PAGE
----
This post was suggested by a comment my blogging friend Fiona made on her Facebook page yesterday about receiving a phone call - from France, at 3:30am (!) no less - ... it seemed that a French car hire company wanted to know if "Mr Fiona" was enjoying his rental car.
I'm glad I wasn't there to hear the language.
Anyhow, that reminded me of the time I was a party to the rental of a vehicle in France ...
It was many years ago, and Agnes and I were in Germany with our daughter and her friend. We were visiting Agnes's parents in Singen, and had arranged to make a side trip to the beautiful medieval walled town of Riquewihr in the French Alsace, where we were to meet up with our friends Horst and Martina, driving down from Wiesbaden. We met as planned and had a wonderful evening*, and on the following day Horst suggested we take a sightseeing trip up into the Vosges Mountains. We all thought this was a fine idea, but logistically awkward with all of us divided between two small cars. Horst then suggested that we rent a van that would carry all of us. We thought this was another excellent idea.
The fun began with trying to locate someplace to rent a van. Riquewihr is, as I noted before, a medieval walled city with narrow, twisting cobblestone streets and no driving or parking inside the walls except for a few lucky permanent residents, so we had to cast our net wider. After a lengthy telephonic search (complicated by a dearth of French language capability on our collective parts), we eventually located a rental agency in the not-too-far-distant city of Colmar.
How do you get there? Consider two things: (1) We are in a time well before the era of GPS; and, (2) None of us speaks French. Because the Alsace region has been tugged back and forth between France and Germany since the dawn of time, I had almost always been successful in finding a German speaker ... but not this time. No one at the car rental agency professed to speak anything but French, but finally Horst and I managed to convey the idea that we wanted to rent a vehicle able to carry six people, and to learn that it was located somewhere near a French military base in Colmar.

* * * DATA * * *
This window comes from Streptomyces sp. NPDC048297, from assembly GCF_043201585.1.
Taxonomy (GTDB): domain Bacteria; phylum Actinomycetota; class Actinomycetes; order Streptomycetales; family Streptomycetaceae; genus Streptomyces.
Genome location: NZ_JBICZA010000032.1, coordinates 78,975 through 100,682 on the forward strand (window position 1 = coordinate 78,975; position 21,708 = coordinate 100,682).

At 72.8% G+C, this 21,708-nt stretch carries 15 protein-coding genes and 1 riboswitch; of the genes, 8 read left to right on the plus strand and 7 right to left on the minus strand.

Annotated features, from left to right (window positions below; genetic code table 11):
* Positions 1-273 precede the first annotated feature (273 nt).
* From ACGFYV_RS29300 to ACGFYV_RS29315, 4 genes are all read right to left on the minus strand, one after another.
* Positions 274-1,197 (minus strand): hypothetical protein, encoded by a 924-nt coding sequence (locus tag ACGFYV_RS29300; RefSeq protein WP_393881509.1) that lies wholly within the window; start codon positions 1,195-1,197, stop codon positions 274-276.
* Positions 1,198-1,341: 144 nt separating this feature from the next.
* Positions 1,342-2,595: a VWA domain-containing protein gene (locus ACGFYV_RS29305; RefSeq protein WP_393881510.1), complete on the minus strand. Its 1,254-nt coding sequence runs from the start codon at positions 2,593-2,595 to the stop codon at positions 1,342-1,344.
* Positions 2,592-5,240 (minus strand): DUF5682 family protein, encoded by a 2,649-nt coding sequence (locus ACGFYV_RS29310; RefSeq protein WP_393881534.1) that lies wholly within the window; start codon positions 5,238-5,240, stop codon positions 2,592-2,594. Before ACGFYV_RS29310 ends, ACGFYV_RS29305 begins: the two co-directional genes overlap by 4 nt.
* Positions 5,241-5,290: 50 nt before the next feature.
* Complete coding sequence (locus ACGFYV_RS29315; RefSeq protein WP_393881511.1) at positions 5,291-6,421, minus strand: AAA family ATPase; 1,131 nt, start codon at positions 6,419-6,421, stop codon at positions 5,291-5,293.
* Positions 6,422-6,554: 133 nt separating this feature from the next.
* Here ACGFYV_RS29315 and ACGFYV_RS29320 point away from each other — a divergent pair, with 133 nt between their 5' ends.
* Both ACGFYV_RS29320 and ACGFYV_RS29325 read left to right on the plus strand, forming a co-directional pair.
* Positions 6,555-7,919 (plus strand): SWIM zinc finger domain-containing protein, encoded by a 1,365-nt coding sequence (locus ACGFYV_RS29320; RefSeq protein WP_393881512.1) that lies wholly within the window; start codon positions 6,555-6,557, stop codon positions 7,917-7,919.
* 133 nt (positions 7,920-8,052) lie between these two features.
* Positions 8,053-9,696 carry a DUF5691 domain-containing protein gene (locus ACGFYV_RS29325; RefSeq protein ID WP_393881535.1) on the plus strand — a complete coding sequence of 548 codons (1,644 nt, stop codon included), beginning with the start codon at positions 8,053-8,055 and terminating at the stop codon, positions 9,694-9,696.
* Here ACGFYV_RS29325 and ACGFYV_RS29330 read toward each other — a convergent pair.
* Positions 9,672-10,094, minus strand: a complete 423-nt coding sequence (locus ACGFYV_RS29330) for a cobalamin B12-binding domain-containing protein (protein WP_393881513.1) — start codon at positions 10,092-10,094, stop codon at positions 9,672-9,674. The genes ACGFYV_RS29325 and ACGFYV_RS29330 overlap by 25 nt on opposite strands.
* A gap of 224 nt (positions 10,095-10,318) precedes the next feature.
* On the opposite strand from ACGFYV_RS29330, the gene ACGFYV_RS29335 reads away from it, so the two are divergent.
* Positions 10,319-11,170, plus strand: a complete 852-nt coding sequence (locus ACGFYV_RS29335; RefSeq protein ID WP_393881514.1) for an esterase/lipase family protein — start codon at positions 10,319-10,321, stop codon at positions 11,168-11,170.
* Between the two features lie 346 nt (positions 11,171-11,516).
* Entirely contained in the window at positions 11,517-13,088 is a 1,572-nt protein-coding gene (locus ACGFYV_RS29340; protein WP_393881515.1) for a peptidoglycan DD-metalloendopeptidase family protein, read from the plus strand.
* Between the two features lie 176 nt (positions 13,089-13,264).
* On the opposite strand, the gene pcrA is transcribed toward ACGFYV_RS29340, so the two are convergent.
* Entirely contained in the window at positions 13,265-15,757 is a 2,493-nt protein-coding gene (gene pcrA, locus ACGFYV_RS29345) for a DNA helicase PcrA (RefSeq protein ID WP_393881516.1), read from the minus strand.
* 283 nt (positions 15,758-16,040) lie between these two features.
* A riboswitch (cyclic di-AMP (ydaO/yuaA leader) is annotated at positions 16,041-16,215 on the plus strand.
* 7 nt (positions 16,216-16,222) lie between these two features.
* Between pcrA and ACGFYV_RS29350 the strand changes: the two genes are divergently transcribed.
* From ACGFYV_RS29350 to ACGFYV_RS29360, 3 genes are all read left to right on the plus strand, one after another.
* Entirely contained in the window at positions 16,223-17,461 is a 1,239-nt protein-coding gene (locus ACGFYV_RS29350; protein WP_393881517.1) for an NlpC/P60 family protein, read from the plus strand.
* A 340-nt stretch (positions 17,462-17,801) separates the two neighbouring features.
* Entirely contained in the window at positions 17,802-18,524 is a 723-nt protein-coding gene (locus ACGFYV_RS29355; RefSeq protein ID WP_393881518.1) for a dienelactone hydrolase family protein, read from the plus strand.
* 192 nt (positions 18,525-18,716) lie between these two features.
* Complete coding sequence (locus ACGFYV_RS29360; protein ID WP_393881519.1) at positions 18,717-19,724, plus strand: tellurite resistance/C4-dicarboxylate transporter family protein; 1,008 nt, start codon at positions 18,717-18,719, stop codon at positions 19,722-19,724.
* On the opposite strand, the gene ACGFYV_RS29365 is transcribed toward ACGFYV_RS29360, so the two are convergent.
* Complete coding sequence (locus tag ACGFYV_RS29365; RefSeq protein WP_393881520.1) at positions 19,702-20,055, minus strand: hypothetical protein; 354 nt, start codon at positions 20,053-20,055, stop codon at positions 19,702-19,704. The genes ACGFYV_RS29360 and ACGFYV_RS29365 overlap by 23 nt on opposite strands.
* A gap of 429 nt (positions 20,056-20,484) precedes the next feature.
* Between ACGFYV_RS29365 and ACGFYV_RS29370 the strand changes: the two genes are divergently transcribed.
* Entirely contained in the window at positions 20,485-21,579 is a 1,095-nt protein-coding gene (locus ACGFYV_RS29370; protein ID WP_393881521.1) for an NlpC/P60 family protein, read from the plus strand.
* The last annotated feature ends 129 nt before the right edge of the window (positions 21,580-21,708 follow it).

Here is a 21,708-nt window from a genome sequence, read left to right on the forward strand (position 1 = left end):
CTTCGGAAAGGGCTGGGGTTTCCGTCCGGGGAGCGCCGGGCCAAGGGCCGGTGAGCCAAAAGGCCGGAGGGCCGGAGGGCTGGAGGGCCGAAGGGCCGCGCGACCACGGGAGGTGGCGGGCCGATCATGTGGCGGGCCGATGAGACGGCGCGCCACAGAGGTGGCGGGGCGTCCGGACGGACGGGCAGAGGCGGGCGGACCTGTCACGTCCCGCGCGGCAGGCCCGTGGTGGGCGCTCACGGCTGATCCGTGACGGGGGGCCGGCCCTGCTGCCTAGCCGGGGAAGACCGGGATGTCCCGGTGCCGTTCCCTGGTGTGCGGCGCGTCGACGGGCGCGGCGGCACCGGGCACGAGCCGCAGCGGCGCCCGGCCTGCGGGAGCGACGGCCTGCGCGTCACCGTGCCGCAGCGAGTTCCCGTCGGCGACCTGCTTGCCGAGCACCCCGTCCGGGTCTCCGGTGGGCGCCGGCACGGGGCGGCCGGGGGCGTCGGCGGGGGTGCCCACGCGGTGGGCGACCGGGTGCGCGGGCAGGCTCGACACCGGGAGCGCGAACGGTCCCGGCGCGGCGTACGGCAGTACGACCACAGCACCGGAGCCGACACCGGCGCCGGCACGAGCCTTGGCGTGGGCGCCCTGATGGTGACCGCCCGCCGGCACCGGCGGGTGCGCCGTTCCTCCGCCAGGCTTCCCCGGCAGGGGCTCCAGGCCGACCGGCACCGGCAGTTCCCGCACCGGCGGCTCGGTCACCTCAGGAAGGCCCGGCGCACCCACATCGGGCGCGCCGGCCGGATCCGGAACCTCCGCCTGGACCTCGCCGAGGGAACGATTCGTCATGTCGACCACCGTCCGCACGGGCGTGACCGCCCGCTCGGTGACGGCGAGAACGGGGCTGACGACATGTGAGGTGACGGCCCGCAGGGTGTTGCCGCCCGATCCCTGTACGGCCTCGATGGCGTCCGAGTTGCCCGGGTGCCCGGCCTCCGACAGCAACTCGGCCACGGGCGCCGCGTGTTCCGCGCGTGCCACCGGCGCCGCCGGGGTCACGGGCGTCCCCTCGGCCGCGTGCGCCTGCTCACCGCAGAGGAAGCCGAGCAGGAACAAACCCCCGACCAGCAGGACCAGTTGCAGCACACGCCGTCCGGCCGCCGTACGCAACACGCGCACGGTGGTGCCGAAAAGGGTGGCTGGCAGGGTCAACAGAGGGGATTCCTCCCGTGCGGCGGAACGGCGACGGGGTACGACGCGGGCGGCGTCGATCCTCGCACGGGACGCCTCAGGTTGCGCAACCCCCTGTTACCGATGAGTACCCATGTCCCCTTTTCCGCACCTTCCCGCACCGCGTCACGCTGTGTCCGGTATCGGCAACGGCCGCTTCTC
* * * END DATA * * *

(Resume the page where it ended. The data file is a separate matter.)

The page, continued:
Well, we thought, how hard can this be?
Quite some time later, with me at the wheel and Horst navigating, we were utterly and hopelessly lost, meandering around the beautiful Alsatian landscape which held not the least sign of any car rental agencies, much less the town of Colmar and its alleged military base.
Just as we were about ready to admit defeat and try to find our way back to Riquewihr, we heard a loud sound of growling engines and squealing metal up ahead and suddenly a tank** clanked from a country lane onto our road, slewed around, and roared majestically ahead in the direction we were traveling. Horst looked at me and said, "Follow him ... I'll bet he knows where he's going!"
Before long we began passing high stone walls festooned with barbed wire and gaily decorated with signs threatening grievous injury to those who would try to enter illegally ... it was the base we'd been looking for! The tank suddenly slewed to the left and clanked through the gate as we proceeded on, followed by a last puzzled glare from the tank commander.
The rest of the story is about what you'd expect. We soon found the rental agency and - with much pantomime and gesticulation to accompany our abysmal French - we managed to rent a van and (miraculously) find our way back to Riquewihr ... where Agnes and Martina demanded to know why it had taken so long for us to just rent a van. They were not impressed with our excuse. The ensuing sightseeing tour of the beautiful Vosges Mountains was wonderful, and - believe it or not - Horst and I managed to return the van without incident.
Next time, though, forget the van ... I'm renting one of those tanks. The gas mileage may be yucky, but I'd never again have to worry about finding a parking place ...
More thoughts coming.
* Which is a subject for another post.
** It's called a char in French.
*** It can stop on a dime, and it's rear end is a good deal stronger than your front bumper.